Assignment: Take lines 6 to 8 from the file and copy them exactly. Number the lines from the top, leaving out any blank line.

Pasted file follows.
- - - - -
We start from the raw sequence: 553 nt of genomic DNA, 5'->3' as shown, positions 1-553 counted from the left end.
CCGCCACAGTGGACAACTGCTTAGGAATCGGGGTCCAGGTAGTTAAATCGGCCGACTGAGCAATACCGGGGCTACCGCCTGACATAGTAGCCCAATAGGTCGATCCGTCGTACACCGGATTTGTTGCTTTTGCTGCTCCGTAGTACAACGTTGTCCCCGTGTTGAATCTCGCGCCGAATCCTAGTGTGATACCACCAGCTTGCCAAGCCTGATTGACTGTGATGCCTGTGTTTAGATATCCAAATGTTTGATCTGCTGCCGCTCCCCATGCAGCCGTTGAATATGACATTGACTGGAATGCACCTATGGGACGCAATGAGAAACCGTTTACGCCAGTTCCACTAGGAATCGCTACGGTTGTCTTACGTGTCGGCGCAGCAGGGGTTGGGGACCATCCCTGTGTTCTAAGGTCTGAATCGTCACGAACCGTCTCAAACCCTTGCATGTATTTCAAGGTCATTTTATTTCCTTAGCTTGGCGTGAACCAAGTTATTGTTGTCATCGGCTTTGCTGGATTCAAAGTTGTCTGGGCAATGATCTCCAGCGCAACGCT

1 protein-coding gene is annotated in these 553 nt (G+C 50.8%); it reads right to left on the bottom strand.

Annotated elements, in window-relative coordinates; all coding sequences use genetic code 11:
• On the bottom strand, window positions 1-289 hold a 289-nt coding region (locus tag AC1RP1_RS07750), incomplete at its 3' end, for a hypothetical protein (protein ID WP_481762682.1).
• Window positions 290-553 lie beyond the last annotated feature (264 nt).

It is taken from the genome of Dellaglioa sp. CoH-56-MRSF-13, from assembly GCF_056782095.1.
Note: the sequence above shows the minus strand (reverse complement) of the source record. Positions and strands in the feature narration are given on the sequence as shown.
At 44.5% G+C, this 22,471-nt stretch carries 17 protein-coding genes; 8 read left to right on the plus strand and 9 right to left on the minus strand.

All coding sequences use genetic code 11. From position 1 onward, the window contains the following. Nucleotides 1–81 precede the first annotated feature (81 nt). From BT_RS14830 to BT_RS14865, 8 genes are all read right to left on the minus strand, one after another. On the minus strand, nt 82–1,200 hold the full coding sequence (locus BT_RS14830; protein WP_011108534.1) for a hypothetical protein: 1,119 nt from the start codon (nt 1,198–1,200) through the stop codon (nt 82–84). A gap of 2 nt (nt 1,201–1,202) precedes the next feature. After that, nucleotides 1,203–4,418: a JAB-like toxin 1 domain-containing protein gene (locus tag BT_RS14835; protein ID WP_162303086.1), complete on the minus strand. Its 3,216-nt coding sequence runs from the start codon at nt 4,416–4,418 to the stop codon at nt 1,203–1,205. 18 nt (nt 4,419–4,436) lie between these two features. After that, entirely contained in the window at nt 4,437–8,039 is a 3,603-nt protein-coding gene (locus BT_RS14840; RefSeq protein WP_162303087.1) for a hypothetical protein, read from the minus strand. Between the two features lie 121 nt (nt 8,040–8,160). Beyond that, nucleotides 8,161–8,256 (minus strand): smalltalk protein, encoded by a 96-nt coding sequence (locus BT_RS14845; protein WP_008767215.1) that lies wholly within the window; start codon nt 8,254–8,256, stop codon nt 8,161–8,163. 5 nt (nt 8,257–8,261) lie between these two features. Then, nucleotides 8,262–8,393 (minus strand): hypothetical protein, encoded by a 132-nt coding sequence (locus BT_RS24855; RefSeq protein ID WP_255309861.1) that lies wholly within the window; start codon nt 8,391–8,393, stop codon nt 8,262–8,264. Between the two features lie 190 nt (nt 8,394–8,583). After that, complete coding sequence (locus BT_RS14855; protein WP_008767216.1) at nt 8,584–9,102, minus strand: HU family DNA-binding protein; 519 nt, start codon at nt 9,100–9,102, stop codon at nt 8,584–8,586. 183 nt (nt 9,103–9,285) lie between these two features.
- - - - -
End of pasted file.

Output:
• Window positions 290-553 lie beyond the last annotated feature (264 nt).

It is taken from the genome of Dellaglioa sp. CoH-56-MRSF-13, from assembly GCF_056782095.1.
Note: the sequence above shows the minus strand (reverse complement) of the source record. Positions and strands in the feature narration are given on the sequence as shown.